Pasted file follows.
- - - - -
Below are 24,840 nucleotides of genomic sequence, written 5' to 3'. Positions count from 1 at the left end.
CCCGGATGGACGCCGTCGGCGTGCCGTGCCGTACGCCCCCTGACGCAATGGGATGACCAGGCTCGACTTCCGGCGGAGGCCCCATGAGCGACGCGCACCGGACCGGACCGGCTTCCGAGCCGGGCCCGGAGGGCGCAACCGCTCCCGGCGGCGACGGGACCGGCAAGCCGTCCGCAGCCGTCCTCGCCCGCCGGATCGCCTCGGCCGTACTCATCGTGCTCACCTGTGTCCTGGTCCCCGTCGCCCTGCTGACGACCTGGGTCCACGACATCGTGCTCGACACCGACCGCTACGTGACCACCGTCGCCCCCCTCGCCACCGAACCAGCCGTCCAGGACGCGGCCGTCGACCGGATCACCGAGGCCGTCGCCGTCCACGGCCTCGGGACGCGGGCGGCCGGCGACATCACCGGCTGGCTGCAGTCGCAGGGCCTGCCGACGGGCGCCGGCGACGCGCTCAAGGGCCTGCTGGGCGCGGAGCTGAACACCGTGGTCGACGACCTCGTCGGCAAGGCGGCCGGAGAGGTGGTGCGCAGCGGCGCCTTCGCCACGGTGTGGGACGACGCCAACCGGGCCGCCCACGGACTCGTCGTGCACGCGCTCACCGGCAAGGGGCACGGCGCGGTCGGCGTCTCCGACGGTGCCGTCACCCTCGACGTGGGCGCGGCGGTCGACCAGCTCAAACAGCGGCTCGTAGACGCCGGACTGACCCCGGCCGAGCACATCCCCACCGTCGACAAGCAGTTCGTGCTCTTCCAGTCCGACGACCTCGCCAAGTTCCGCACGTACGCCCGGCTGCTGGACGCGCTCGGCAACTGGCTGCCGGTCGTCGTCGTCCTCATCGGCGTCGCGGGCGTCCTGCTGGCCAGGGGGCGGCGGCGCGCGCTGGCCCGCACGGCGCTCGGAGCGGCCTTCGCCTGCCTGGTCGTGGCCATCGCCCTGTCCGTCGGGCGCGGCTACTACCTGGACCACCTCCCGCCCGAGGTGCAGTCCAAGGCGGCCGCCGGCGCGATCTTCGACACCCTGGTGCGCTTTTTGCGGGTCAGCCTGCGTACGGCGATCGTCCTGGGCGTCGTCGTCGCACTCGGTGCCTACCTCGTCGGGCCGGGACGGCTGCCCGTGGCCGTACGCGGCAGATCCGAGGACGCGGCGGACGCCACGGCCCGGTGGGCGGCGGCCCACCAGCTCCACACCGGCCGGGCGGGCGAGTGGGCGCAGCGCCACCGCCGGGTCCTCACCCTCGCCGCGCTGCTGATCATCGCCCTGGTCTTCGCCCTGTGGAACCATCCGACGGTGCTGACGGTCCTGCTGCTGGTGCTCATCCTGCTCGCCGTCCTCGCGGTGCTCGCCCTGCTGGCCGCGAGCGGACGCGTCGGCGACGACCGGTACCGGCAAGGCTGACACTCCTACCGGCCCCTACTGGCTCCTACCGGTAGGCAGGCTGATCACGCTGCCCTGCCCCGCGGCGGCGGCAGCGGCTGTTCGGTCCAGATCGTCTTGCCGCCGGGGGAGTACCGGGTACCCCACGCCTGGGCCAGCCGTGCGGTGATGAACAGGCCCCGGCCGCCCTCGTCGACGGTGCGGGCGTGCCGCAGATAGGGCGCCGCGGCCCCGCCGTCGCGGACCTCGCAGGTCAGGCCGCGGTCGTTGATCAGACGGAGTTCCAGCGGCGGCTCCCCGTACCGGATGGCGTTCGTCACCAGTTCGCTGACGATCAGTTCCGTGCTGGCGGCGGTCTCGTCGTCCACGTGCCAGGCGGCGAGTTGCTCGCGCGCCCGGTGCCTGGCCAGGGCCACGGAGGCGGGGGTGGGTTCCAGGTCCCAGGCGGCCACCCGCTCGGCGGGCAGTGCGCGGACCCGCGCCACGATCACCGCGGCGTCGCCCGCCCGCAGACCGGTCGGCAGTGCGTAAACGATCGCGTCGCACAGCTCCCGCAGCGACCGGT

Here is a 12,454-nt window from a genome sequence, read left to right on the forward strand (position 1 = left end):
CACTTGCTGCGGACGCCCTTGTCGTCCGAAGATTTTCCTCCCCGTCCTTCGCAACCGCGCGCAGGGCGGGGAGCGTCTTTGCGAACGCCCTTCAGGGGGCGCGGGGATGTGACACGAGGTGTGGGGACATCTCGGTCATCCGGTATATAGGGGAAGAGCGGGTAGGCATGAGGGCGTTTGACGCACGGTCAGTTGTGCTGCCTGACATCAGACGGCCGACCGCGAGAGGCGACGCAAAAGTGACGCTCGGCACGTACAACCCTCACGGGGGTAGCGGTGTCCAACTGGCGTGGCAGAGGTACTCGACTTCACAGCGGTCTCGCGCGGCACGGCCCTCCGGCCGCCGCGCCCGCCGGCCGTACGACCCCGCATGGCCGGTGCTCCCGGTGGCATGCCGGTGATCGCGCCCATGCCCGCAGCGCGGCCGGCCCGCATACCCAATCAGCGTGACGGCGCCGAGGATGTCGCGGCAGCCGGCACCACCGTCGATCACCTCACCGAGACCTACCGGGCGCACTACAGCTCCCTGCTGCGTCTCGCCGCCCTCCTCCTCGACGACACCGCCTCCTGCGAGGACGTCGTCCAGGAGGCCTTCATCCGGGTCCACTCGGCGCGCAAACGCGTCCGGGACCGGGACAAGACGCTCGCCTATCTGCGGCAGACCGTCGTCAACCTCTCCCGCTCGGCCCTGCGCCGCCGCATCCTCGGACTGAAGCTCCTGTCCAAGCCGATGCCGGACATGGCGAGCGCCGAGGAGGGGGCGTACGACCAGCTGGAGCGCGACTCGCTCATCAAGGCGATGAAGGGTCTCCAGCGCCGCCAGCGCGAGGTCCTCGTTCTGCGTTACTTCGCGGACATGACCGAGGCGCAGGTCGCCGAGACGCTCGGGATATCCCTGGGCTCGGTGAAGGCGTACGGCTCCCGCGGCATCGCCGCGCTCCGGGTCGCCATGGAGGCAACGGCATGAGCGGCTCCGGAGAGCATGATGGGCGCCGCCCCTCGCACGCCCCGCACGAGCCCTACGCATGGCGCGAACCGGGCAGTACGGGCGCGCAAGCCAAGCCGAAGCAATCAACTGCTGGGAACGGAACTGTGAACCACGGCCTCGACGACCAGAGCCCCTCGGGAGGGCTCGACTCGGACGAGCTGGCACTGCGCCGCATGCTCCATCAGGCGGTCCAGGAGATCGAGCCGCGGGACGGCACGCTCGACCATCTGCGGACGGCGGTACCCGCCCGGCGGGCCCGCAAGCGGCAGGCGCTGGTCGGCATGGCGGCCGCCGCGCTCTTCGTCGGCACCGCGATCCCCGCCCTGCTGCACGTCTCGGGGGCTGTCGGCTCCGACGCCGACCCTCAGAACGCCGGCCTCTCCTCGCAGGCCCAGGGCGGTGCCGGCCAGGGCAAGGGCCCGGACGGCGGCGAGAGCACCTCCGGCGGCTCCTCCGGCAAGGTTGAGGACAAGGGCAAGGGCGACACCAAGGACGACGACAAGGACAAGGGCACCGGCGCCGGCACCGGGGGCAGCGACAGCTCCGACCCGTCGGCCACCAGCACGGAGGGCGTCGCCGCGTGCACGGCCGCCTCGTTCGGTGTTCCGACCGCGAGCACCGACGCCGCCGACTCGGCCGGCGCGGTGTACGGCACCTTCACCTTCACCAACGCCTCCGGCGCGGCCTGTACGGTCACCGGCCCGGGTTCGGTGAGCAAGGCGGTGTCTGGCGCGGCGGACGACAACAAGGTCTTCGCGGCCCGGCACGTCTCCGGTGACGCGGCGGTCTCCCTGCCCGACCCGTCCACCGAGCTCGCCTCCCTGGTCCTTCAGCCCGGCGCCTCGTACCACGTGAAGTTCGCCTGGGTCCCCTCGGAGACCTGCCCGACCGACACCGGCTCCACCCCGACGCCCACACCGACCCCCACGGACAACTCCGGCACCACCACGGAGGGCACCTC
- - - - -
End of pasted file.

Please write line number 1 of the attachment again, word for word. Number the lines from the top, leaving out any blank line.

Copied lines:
Below are 24,840 nucleotides of genomic sequence, written 5' to 3'. Positions count from 1 at the left end.